After viewing the exhibit Charbonnier contacted the brothers to introduce himself and his concept. The trio spent their first day together "talking non-stop" about a potential project, soon coming up with the idea for their original hotel.

Together, they transformed the art installation into the brand "Null Stern – the only star is you", opening a suite in a nuclear bunker in Teufen, a municipality in the canton of Appenzell Ausserrhoden, Switzerland.

Charbonnier explained: "The idea was to just see, really what is value? What is hospitality? It was the beginning of the first seven star hotels. We chose the most extreme environment to run a hotel and said, we're going to focus on service, on personalized service."

‘Zero Star Hotel’
Conceptual artists Frank and Patrik Riklin and hotelier Daniel Charbonnier. The trio met in 2008 when the brothers launched an art exhibition Gianluca Colla/Daniel Charbonnier

Their hotel brand always includes the 'Modern Butler' a fusion of the traditional and modern butler who offers the same tailored service a guest would receive at a five star hotel within an unconventional environment.

In their first year the trio charged thirty Swiss Francs per night and welcomed guests from Europe, Asia and North America, with an overwhelmingly positive response from their visitors.

Between 2017 and 2020, the concept had emerged into the famous open-air Null Stern rooms, with the trio keen to reflect the concern about environmental issues becoming increasingly prevalent in society.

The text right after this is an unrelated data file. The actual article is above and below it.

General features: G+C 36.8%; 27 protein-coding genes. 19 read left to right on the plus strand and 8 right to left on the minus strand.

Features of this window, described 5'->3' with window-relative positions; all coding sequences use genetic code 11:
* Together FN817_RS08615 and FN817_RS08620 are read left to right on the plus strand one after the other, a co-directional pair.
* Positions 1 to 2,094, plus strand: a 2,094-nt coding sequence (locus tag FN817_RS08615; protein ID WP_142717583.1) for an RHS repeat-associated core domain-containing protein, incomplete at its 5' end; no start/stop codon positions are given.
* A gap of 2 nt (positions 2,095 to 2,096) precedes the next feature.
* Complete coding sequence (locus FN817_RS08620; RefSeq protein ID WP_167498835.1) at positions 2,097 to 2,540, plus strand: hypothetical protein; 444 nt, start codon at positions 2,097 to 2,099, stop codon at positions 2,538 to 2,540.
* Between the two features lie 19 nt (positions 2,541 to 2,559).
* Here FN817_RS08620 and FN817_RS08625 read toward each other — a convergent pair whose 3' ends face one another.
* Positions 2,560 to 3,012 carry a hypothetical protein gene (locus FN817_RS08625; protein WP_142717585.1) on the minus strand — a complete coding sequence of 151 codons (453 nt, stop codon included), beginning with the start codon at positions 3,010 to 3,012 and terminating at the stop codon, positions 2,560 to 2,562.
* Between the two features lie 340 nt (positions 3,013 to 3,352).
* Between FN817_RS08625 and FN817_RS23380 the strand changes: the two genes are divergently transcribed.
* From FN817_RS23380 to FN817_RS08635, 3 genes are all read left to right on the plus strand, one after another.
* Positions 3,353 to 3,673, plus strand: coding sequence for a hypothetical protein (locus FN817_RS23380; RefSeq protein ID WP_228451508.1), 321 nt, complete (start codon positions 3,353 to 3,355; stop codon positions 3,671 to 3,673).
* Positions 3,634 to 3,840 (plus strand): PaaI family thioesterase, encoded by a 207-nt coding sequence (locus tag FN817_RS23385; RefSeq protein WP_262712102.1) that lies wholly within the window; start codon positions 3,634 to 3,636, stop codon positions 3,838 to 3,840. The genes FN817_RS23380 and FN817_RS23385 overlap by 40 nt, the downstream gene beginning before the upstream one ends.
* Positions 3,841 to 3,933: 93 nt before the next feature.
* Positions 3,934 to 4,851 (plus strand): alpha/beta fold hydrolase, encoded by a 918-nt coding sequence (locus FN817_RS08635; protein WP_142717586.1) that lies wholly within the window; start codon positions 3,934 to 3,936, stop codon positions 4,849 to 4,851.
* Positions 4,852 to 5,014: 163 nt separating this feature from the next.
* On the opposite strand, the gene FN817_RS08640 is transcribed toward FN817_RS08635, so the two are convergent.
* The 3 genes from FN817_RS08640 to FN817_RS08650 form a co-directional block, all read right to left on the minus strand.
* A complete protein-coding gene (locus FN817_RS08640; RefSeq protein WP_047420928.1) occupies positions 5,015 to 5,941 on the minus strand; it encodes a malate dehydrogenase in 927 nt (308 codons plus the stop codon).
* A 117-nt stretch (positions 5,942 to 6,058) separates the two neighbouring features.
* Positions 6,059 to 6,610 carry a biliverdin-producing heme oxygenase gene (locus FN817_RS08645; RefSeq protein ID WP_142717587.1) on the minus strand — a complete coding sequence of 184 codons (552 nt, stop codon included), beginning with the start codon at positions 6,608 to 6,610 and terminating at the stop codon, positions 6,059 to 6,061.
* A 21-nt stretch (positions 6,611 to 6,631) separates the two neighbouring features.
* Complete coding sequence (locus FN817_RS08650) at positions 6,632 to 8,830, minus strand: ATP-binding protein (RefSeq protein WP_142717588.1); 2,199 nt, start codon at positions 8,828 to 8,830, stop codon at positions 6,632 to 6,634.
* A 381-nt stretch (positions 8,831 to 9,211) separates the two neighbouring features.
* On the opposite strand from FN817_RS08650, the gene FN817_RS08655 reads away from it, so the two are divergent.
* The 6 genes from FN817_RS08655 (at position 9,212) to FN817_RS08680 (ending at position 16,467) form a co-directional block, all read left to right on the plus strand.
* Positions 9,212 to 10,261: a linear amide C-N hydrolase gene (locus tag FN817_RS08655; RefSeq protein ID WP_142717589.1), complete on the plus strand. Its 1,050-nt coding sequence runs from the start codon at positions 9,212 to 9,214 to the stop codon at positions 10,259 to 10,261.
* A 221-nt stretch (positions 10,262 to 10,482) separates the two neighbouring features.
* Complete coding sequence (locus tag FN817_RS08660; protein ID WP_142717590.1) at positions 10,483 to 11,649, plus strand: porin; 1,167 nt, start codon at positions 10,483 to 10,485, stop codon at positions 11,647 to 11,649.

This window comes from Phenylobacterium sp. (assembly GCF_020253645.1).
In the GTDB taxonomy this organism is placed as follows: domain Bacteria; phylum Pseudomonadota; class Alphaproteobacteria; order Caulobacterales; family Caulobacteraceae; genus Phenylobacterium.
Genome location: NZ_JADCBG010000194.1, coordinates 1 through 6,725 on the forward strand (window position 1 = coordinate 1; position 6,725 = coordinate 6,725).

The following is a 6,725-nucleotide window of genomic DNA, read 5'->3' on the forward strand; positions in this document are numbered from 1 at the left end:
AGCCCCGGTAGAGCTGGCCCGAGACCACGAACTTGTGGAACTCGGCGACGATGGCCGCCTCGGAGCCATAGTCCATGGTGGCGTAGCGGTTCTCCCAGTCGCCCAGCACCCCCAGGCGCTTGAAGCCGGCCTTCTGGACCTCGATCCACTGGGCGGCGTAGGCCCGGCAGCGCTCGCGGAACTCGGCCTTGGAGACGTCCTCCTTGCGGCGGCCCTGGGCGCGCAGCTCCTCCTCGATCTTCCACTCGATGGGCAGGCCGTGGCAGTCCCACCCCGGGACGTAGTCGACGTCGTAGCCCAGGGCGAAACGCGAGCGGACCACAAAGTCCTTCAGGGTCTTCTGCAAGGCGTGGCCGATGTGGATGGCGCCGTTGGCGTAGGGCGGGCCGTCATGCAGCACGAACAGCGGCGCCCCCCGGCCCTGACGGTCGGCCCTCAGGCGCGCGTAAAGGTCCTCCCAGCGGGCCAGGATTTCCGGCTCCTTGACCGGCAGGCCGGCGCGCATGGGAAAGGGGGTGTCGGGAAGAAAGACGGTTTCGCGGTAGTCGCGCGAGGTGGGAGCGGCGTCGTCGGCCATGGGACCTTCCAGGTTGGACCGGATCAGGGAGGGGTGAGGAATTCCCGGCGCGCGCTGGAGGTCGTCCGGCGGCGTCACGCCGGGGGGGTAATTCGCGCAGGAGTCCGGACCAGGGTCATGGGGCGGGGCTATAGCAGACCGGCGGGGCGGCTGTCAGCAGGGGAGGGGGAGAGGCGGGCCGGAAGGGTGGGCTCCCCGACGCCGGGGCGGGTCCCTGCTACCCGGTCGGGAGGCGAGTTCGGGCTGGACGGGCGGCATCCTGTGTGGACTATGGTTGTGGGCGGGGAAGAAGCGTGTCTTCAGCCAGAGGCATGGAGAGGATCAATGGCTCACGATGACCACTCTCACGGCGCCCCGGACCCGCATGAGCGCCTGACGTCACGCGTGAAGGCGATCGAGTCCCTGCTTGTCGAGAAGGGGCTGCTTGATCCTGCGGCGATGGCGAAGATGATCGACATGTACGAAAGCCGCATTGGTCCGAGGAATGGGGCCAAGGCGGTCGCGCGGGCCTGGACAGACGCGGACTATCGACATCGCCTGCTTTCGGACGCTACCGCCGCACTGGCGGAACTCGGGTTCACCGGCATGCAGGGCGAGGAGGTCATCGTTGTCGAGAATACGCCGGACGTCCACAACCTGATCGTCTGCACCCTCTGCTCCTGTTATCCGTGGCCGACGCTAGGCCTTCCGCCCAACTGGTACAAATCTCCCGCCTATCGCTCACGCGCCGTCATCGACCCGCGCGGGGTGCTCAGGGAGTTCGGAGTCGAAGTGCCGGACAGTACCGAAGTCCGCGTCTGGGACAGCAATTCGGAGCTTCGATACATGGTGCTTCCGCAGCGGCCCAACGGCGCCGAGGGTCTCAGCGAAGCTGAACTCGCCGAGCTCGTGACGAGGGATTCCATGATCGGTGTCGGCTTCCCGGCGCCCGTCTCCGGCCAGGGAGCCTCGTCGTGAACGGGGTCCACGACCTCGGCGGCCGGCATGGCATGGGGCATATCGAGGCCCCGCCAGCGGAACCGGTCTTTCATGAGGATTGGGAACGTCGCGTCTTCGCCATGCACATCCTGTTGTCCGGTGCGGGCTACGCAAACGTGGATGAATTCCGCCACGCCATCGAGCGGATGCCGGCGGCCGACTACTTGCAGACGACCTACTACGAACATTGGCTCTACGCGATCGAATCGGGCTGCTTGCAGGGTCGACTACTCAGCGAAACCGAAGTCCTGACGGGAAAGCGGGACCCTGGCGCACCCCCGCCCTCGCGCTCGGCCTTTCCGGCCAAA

In 2021, the team began to consider how they ran their suites, keen to create a room reflective of how "broken" the world seems in wake of the COVID-19 pandemic and amid war on European soil.

One evening at the 'anti-idyllic' suite costs £325 Swiss Francs for two guests. Each set of guests will receive a second booking, for a nearby hotel in case weather means they're unable to safely stay outdoors.

Guests will receive tailored service from the hotel's 'modern butler', a bottle of locally produced wine, finger food and a platter of meats and cheese from local vendors. In the morning guests receive organic juice, pastries from a local bakery and a complimentary chocolate bar.

Charbonnier explained: "This project is non-profit, it is supported by the local authorities and local mayor who wanted to give the space to promote his region. We only have four rooms, the revenue is barely enough to pay the modern butler and to pay the operations costs. A lot of the logistical costs were actually investments from the community into this project."

When it comes to safety, the trio simply inform the guests of the risk posed from sleeping in the open air.

"There is a certain risk", said Charbonnier. "Today we hold guests responsible, to an extent. We're in a world where you need a disclaimer for everything, "Oh I wasn't aware, oh it's not my fault".

"With us, it's the other way around. We are upfront, in this room you are by a gas station, you can see photos, you can go onto Google earth, you know where you are. We have called it anti-idyllic in case you were not sure.

He added: "If we start having faith in people, you would be surprised how people behave. If you act like you don't trust people, they will prove you right."